President Obama instead picked the daughter of influential state Sen. Martin Durkan for U.S. attorney last May.

Martin and Lorraine “Lolly” Durkan raised eight children near Lake Sammamish. Jenny Durkan stood out as the first girl to become a Sunset Elementary School safety patrol member.

Nationwide, 93 U.S. attorneys prosecute federal crimes and represent the federal government in their districts. Durkan works from a fifth-floor office at the postmodern courthouse in downtown Seattle.

“As my mother said when I graduated from law school, ‘Finally, someone is going to pay you to argue,’” she recalled. “I think I had a natural affinity for debate.”

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Issaquah salon owner sentenced to 13 months for injecting customers with phony Botox

January 19, 2010

A U.S. District Court judge sentenced Bellevue beauty salon owner and Issaquah resident Xin “Faith” He to 13 months in prison last week. Authorities said He injected customers with counterfeit Botox and Restylane. Read more

Judge sentences Issaquah couple in mortgage fraud case

December 22, 2009

NEW — 2:58 p.m. Dec. 22, 2009

Issaquah real estate agent David Sobol and his wife, Alla Sobol, were sentenced to two years in prison for involvement in the largest mortgage-fraud case in state history, the U.S. Attorney’s Office announced last week.

Agents arrested the Sobols and five others in late March after a wide-ranging investigation into a $47 million mortgage fraud scheme.

The leader in the mortgage scheme, Bellevue resident Vladislav Baydovskiy, was sentenced last week in U.S. District Court in Seattle to five years in prison and three years of supervised release for conspiring to commit bank fraud, mail fraud, wire fraud and filing a false tax return.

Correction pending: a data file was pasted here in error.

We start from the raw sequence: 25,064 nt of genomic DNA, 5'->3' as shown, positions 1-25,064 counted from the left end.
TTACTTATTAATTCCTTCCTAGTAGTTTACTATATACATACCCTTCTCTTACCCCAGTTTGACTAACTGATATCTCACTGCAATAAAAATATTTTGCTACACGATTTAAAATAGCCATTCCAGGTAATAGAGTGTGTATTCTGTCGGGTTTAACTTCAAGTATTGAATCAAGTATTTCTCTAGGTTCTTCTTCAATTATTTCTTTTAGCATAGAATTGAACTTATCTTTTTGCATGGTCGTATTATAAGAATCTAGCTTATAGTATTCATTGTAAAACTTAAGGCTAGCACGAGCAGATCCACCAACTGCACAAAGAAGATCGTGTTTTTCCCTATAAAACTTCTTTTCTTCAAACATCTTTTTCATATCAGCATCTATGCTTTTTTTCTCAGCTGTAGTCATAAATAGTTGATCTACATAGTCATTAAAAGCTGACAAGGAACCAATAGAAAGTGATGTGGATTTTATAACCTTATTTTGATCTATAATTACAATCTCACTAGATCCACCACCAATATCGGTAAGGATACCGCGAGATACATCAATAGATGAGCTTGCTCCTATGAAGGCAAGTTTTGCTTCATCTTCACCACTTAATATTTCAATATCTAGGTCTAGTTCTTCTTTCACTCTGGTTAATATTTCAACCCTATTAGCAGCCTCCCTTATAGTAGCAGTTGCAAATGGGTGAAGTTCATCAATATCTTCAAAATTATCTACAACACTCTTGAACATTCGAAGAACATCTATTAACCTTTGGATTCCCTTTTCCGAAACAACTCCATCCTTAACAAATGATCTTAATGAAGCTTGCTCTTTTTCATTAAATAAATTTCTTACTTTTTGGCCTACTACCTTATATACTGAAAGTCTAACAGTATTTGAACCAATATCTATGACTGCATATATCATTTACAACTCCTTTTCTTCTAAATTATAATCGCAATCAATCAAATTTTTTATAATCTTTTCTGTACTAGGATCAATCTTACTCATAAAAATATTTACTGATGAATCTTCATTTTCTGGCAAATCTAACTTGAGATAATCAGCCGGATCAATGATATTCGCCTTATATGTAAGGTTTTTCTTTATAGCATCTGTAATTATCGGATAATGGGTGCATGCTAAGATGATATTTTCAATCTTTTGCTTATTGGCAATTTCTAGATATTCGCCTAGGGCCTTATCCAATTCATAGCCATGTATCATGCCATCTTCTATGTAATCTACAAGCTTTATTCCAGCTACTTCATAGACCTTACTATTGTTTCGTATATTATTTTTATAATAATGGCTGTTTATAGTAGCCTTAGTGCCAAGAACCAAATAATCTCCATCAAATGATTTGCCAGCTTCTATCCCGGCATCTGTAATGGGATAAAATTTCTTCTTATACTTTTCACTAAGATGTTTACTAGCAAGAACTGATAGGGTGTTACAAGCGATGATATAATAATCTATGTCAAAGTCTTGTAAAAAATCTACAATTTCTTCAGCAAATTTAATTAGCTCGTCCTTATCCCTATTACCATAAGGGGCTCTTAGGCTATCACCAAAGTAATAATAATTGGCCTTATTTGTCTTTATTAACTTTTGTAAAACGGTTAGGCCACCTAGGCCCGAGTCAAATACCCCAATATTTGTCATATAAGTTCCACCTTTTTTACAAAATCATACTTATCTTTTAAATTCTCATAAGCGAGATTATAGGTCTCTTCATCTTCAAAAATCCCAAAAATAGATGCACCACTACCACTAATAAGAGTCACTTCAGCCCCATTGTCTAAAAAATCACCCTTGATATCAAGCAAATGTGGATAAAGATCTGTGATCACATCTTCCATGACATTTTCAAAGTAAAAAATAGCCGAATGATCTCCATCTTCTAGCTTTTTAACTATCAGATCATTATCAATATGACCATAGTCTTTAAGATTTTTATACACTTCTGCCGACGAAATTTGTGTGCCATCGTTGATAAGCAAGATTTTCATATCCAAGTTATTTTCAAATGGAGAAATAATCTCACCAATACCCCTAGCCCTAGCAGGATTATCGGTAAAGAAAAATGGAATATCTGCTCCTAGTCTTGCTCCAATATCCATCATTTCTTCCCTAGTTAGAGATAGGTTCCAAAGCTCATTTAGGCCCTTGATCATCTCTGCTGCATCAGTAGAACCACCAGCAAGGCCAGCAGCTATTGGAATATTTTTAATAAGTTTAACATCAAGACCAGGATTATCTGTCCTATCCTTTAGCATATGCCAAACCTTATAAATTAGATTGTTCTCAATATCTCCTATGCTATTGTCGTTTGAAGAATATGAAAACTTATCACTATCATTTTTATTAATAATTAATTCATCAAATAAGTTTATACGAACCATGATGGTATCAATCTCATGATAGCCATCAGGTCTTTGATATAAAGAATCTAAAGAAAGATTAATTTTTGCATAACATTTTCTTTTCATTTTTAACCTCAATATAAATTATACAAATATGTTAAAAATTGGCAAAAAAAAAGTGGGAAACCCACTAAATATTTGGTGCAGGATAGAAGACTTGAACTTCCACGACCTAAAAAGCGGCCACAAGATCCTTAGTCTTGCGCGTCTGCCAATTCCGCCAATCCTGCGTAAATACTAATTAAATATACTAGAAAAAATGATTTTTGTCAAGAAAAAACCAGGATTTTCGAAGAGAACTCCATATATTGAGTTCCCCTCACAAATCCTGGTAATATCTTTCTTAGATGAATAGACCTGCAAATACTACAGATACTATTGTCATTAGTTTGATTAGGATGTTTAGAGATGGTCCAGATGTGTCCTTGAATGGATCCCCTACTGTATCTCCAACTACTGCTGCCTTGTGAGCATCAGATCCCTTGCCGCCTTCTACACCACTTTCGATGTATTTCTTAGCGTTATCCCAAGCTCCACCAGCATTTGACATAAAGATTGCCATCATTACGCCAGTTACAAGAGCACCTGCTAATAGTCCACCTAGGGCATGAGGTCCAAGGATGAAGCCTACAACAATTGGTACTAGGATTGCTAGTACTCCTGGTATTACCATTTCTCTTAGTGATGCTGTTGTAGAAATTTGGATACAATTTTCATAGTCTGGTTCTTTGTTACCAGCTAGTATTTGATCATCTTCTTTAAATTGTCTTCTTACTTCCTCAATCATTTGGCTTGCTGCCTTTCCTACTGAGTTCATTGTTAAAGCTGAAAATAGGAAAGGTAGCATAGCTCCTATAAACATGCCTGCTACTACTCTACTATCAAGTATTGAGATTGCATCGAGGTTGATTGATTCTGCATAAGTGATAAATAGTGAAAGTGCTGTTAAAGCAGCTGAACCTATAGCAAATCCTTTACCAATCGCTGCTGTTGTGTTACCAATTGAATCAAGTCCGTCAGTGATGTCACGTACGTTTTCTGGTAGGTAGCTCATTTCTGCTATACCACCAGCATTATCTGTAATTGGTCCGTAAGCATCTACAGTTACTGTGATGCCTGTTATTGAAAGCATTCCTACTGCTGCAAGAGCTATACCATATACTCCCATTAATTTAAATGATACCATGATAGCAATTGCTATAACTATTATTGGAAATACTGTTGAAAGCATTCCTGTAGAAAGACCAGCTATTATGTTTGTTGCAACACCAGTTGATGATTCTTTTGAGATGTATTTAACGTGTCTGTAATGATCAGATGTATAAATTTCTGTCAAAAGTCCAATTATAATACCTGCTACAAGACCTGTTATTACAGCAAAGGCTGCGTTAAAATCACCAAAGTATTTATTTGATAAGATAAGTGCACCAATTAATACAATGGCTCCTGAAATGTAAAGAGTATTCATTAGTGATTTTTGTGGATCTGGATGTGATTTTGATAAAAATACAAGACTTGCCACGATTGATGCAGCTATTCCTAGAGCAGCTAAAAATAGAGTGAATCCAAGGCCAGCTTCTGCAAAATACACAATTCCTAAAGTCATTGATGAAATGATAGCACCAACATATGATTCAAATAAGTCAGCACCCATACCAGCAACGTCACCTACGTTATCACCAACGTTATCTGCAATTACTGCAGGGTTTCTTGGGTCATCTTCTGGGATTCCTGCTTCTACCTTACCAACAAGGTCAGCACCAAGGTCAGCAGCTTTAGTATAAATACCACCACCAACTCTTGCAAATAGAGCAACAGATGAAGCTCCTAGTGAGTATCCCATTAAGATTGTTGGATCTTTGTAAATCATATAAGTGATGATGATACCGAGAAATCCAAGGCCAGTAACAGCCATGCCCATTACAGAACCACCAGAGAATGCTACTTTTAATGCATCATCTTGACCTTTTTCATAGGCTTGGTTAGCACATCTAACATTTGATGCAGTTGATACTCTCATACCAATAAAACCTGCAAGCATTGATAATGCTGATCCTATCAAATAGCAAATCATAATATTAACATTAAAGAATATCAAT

“You went from one scheme to the next,” U.S. District Judge Marsha Pechman said during the sentencing hearing. “When you saw regulators closing in you opened the next.”

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Issaquah couple plead guilty to mortgage fraud

October 13, 2009

The last of seven people charged in a $47 million mortgage fraud scheme pleaded guilty Oct. 2. Federal authorities said the scheme included Issaquah real estate agent David Sobol, 40, and his wife, Alla Sobol, 28. Read more

Issaquah real estate agent, wife face prison in mortgage fraud case

October 8, 2009

NEW — 11:15 p.m. Oct. 8, 2009

The last of seven people charged in a $47 million mortgage fraud scheme pleaded guilty Oct. 2. Federal authorities said the scheme included Issaquah real estate agent David Sobol, 40, and his wife, Alla Sobol, 28.

Agents arrested the Sobols and five others in late March after a wide-ranging investigation into the largest mortgage-fraud case in state history.

Federal Way resident Viktor Kobzar, 32, was the last defendant to plead guilty in the case. Kobzar pleaded guilty in U.S. District Court in Seattle to conspiracy to commit bank fraud, mail fraud, wire fraud and filing a false tax return. Kobzar faces up to eight years in prison and up to $350,000 in fines when sentenced by U.S. District Judge Marsha J. Pechman. Kobzar will be sentenced Jan. 8.